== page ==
Olifantshoek pupils will repeat in 2013

2012-11-24 12:26

Every weekday morning, a small group of women in Diepkloof, Olifantshoek, arm themselves with pangas, axes, pick handles and sjamboks.

Then they walk their children to school.

The children, neatly dressed in their black and white uniforms, spend the day in their classrooms – but there are no teachers. The people who are meant to teach them are too scared to come to school.

Still, the women say, this is better than having their children spend the day just sitting around at home, watching TV or playing in the streets.

It’s been nearly six months since residents protesting against Olifantshoek mayor Maria Diniza shut down two primary schools and one high school.

The protests mean that 2012 has been a wasted year for the children of Olifantshoek: the education department in the Northern Cape told City Press this week they will not sit for their final exams and will all have to repeat the academic year in 2013.

The National Professional Teachers’ Organisation of South Africa in the Northern Cape and Free State said only 27 of Olifantshoek’s matriculants, who attended a matric camp in Keimoes, have written their final exams.

This means matrics are among those who will be forced to repeat their grade in 2013.

Amid a climate of fear and disappointment, the women of Diepkloof continue their daily walk to Maikaelelo Primary School, escorting their children to empty classrooms.

Mercy Mess (44) said they were angry and determined to protect their children and had reopened two classrooms at the school.
The women patrol the school grounds while their children sit in the classrooms.

Mess said the rest of the residents who initially closed the schools now called the group the “pick handle moms”.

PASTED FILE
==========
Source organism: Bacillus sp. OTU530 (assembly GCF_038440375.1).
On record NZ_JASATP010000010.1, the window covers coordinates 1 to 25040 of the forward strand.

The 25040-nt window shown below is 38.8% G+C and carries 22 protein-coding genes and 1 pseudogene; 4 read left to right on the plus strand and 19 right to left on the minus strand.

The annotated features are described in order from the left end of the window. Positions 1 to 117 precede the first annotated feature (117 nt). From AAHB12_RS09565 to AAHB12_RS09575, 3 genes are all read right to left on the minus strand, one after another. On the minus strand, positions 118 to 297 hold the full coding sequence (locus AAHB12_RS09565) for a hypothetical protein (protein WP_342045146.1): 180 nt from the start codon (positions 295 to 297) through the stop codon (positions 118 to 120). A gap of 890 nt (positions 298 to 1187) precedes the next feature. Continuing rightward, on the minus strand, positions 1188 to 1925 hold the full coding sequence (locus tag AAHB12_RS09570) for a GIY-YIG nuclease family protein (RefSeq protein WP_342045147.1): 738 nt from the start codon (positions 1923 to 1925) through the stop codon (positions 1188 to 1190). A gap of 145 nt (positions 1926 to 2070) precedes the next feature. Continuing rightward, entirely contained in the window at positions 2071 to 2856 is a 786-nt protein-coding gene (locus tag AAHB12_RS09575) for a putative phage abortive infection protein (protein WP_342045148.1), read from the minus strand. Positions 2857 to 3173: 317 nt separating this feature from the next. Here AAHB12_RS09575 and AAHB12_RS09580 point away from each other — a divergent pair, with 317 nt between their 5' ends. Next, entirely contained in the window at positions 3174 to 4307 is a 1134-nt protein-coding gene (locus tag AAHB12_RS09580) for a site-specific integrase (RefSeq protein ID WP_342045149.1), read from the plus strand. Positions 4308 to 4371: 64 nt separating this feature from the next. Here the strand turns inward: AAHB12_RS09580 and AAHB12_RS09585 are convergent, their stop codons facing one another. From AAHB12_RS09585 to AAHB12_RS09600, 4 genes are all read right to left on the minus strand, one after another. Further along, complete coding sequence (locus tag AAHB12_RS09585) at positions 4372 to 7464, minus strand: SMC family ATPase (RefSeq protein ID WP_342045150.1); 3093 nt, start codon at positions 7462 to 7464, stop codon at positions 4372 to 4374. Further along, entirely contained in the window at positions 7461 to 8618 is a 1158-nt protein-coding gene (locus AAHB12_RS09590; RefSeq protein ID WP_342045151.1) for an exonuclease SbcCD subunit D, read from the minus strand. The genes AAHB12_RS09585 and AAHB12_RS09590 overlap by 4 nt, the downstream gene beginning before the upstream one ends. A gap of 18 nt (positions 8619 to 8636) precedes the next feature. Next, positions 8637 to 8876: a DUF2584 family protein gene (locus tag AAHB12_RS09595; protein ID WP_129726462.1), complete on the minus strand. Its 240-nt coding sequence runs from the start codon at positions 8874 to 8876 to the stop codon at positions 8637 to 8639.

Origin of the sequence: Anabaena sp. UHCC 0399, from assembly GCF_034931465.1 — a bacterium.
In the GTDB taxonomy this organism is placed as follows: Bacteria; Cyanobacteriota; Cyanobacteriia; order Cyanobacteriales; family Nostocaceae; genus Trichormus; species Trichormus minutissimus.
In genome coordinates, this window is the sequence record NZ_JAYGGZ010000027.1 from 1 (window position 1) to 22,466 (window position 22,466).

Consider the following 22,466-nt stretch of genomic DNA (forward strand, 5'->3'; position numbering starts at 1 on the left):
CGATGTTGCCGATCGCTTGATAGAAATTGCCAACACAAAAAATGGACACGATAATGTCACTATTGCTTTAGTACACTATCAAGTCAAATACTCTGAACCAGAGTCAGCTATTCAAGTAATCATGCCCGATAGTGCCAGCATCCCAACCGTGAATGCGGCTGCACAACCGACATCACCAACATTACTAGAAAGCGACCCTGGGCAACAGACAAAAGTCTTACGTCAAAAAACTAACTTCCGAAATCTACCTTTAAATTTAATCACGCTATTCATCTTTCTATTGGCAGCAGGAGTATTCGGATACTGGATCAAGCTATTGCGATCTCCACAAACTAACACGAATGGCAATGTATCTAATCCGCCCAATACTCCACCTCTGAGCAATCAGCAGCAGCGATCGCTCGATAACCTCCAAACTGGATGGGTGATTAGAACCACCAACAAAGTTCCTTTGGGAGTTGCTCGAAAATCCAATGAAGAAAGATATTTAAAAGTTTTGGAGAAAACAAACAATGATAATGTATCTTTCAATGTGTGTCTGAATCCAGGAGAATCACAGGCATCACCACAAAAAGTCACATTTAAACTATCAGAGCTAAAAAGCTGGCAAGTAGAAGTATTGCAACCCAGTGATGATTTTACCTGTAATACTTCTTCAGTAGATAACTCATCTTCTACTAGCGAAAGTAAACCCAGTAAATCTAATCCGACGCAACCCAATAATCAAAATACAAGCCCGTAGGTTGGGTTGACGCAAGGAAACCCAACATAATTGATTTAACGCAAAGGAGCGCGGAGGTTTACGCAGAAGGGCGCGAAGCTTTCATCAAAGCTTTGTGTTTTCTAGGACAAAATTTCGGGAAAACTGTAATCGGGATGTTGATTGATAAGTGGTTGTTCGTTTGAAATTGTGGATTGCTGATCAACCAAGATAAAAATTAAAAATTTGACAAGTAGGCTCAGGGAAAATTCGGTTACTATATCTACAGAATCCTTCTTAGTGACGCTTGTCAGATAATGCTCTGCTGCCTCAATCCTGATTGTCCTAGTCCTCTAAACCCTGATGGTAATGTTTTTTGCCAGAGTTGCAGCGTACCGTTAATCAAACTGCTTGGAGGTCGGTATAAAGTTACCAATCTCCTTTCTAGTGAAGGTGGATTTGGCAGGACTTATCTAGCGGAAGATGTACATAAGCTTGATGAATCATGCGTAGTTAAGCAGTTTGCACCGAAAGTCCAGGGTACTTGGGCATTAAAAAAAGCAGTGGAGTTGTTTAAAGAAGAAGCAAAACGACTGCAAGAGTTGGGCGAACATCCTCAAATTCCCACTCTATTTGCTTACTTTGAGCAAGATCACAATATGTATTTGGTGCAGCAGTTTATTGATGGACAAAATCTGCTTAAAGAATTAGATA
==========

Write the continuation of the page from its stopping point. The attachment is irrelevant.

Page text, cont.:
The schools were closed down by protesters who accused Diniza of non-delivery and corruption and demanded that she resign.

“We gave the protesters five months and nothing happened. Diniza did not resign, but instead it had a negative impact on the future of our kids,” said Mess.

She said some teachers were keen to help when mothers decided to reopen the school, but after one of them was intimidated in her classroom, they all decided to stay away.

“We chased the guy who threatened her with our weapons and some of the equipment we used to clean the school grounds, but he got away.”

Near the primary school this week, Kadimo Mokomele was sitting in the shade next to her house, sheltered from the scorching sun.

“I wish I could take a picture of my crying daughter and send it to the Northern Cape government and the protesters. They must tell me if they know what they are doing. She cried because everything she dreamt about was just a mess,” Mokomele said.

Her 16-year-old daughter, Vanessa, a Grade 11 pupil, was looking forward to her matric year.

“I was looking forward to filling in my application form to study at Stellenbosch University.

“I thought this was going to over soon and stayed home because we were scared to go to school,” Vanessa said.

She’s keeping herself busy by plaiting people’s hair for a small fee and watching television.

Education department spokesperson Sydney Stander said 24 matrics from Olifantshoek had not written exams at all.

He said John Taolo Gaetsewe, which stretches from Olifantshoek to Kuruman, was already Northern Cape’s most poorly performing district.

“It is expected that the situation will have a negative impact on the matric results, but the department is confident that the target of a 75% pass rate is still possible,” said Stander.

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